As more facilities focus on sustainability one of their primary targets is water. But this might seem a bit ironic.
As this article is being written, in late August 2017, the U.S. Drought Monitor is reporting the fewest number of drought areas in the country in months. In fact, they indicate that precipitation is above normal in many parts of the country with only parts of North and South Dakota and Montana experiencing drought conditions.
However, anyone that has followed droughts in the U.S. over the past decade or longer knows this situation, as good as it is now, is temporary. The driest period in the U.S. was during the 1930s, causing what was called the Dust Bowl. However, since the 1990s, the Drought Meter reports we are getting less precipitation in the country every decade.*
Fortunately, there are steps building managers can take to reduce water consumption and use water more efficiently. While some require a substantial investment, many require none or moderate amounts. We will discuss those inexpensive options here.
Start With Sub Meters
But before we do, building managers are advised to install sub meters in their facilities. This will serve many purposes including making it much easier to monitor where water is being used in the building. It can also cut utility charges significantly.
Here’s why. The utility company is charging not only for the delivery of water to the facility but sewer charges, the removal of water. However, water used for irrigation falls outside this realm. While this will not necessarily help the facility reduce water consumption, it certainly can help reduce water utility charges.
Another reason for sub metering is to help locate leaks. Say, for instance, water consumption in the entire facility has been increasing steadily for some unknown reason. Usually, this indicates a leak. With separate water meters for different areas of the facility, it is easier to pinpoint exactly where the leak is located.
No Cost Steps
With those points made, let’s get started. Some of the most important steps facility managers can take to reduce water consumption involves landscaping. Simple changes and some good old common sense can make a big difference. For instance:
• Check landscape irrigation systems. Most irrigation systems overwater landscaping. If the system is currently set to irrigate vegetation for 30 minutes daily, try reducing that to 20 minutes daily, or 20 minutes every other day.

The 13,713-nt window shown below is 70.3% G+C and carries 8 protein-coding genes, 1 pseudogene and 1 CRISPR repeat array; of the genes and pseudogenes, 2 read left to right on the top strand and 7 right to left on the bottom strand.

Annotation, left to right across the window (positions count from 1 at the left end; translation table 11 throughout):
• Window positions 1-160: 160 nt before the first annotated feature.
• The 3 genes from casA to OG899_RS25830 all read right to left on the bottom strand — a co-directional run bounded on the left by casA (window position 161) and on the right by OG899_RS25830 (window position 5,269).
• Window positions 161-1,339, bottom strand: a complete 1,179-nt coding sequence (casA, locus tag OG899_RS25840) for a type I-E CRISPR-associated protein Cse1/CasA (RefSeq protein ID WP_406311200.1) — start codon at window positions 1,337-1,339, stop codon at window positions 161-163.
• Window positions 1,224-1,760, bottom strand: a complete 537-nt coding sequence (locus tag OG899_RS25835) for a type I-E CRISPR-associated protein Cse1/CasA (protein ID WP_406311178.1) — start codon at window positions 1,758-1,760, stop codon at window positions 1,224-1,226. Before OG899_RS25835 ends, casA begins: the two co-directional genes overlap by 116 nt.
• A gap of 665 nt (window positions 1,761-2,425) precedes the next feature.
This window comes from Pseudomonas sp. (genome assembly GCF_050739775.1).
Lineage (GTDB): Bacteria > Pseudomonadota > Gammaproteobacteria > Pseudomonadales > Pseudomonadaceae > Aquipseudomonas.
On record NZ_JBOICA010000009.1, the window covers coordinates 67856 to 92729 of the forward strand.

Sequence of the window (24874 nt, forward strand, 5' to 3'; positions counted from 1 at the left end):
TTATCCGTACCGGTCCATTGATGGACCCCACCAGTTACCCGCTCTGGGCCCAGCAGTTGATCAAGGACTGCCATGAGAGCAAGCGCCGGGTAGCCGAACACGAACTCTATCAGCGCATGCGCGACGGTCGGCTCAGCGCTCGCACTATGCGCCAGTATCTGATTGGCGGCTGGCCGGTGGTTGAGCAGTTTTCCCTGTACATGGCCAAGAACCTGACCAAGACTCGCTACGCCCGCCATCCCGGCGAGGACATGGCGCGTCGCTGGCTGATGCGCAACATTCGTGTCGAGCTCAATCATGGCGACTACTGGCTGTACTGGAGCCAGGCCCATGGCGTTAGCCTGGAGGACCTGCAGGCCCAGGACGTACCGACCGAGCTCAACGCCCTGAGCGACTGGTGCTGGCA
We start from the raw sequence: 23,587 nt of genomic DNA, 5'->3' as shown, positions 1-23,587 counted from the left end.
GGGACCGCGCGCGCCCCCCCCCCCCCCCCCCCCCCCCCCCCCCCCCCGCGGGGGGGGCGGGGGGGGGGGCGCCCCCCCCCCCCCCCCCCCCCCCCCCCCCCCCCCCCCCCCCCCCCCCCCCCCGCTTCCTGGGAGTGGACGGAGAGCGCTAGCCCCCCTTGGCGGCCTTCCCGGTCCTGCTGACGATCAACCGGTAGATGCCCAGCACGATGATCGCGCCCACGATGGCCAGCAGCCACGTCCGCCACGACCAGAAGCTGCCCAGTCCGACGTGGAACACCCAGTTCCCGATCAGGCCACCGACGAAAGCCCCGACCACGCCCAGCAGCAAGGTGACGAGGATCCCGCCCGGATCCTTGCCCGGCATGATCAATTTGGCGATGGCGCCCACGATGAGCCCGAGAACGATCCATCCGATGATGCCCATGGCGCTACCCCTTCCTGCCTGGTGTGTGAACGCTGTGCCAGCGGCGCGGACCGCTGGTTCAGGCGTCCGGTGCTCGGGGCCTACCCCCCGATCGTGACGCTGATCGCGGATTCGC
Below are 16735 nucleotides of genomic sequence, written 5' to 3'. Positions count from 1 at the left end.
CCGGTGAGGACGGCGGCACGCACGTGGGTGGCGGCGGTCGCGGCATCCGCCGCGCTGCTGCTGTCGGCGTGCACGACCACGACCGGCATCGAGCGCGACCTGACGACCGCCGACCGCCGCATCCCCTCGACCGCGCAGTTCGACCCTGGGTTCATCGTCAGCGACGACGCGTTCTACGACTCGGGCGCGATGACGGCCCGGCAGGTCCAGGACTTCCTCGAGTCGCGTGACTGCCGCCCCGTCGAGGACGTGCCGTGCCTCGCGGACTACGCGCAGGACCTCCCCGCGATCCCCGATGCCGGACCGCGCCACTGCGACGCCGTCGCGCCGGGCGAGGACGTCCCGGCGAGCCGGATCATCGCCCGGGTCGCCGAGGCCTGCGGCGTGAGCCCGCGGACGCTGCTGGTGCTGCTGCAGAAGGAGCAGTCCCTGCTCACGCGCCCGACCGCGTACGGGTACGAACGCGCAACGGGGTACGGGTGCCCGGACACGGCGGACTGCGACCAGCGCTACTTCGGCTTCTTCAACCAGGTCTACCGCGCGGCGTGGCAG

• Remove water intensive plants. Typically, the more water intensive plants are those that are not native to the area.
• Check sprinkler heads. When was the last time sprinkler heads were inspected at your facility? Invariably, these are rarely tested. Make sure they are working properly and pointed in the right direction.
• Inspect the entire building, inside and out, for leaks.
In most facilities, the greatest amount of water is used for outdoor irrigation. But the second most significant amount is used in restrooms. So here’s what we can do:
• Install aerators on all faucets and showerheads; According to Tom Linstroth, head of Sustainable Initiatives with Melaverk, a property management firm, “an inexpensive 0.5 gallon per minute aerator in a faucet can help reduce water consumption in restrooms by more than 80 percent.”
• Test toilets for leaks; Put food coloring in the tank, wait 15 minutes, and then look into the bowl. If it is now colored, you have a leak.
• Install water displacement devices in toilets; This will help (temporarily) reduce the amount of water used per flush
Medium Cost Steps
Most medium cost steps also involve restrooms, and specifically toilets and urinals.
· Install high efficiency toilets if toilets are more than a decade old. These toilets use less water than is Federally mandated.
· Mount motion sensors on faucets, toilets, and urinals. These are designed to not only release water only when needed, but many regulate the amount of water released. (See Sidebar)
· Select urinals that use less water or no water at all. A newer urinal uses about one gallon of water per flush. With no-water urinals, “water use is eliminated,” says Linstroth. “In the buildings we maintain, we have not had an issue [with them, and we’ve had] fewer service calls, because there are no moving parts, nothing can jam or clog up the system.”
If a facility has not taken any steps to reduce water consumption, there are good reasons to start with the least expensive options first. One reason for this is obvious, little or no expenditures are involved. But the other is less obvious. These initial steps serve as a foundation, encouraging administrators to investigate and implement other water reducing measures.
* EPA Climate Change Indicators: Drought, The Palmer Drought Severity Index, averaged over the entire area of the contiguous 48 states, as of August 2016
Note: Using water more efficiently references strategies that reduce water consumption over the long-term, not just during water shortages or drought conditions.
Sidebar: Analyzing Sensor Controlled Devices
Administrators should review several types of sensor controlled or “hands-free” devices before making a selection. Not all are the same; some are designed for very heavy use while others are not. Some are more sensitive to dust and soiling build up, causing them to malfunction. Also, they should be installed by experts. Installation can be tricky.